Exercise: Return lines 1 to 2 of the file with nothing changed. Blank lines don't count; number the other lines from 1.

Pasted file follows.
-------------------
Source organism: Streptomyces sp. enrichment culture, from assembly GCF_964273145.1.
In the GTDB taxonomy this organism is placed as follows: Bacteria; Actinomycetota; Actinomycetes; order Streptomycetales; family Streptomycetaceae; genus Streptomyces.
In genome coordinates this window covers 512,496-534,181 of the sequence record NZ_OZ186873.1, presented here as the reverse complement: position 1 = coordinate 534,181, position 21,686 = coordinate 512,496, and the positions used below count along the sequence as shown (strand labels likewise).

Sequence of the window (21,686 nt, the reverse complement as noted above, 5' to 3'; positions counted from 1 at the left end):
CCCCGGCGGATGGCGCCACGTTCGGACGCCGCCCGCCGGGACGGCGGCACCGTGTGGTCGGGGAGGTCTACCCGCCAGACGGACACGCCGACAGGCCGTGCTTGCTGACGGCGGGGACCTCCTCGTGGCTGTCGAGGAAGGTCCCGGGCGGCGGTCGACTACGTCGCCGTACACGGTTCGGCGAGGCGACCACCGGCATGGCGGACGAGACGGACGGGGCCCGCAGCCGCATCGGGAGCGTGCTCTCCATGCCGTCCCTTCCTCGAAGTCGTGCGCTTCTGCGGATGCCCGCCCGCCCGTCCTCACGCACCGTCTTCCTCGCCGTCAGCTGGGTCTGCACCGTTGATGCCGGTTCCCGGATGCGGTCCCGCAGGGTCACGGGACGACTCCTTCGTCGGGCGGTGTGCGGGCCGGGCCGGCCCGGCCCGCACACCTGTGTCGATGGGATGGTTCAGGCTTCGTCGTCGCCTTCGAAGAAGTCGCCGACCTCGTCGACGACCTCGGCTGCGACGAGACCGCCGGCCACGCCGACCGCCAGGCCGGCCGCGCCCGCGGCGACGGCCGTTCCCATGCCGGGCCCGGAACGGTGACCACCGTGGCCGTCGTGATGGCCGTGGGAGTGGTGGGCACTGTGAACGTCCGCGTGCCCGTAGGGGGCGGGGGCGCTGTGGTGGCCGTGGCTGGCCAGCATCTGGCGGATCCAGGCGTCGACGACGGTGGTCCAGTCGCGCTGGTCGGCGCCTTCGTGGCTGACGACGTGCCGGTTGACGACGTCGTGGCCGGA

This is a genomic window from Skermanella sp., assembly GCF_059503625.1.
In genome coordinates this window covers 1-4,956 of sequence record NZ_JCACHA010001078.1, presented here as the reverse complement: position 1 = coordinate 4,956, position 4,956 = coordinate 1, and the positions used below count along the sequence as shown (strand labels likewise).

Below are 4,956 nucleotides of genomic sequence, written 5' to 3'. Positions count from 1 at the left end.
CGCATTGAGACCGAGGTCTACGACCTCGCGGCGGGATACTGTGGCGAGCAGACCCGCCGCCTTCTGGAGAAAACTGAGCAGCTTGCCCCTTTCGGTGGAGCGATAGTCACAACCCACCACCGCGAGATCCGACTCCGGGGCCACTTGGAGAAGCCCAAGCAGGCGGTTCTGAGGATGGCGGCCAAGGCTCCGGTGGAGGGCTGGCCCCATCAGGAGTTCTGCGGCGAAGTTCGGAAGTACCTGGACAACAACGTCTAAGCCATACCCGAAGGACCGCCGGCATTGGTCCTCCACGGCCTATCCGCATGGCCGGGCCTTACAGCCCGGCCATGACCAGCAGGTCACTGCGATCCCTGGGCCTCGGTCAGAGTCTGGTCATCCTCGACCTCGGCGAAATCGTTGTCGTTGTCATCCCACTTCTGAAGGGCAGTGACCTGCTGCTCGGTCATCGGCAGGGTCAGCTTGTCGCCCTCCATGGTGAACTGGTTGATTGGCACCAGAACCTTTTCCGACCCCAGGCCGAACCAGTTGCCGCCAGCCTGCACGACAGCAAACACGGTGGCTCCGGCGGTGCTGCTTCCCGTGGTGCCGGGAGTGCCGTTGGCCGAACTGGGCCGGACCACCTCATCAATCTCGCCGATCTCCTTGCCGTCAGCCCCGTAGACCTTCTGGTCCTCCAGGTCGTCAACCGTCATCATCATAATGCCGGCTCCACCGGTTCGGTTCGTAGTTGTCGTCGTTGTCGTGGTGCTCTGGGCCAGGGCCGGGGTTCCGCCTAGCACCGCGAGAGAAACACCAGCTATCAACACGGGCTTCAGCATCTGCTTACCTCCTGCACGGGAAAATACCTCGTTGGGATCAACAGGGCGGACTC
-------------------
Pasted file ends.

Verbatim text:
Source organism: Streptomyces sp. enrichment culture, from assembly GCF_964273145.1.
In the GTDB taxonomy this organism is placed as follows: Bacteria; Actinomycetota; Actinomycetes; order Streptomycetales; family Streptomycetaceae; genus Streptomyces.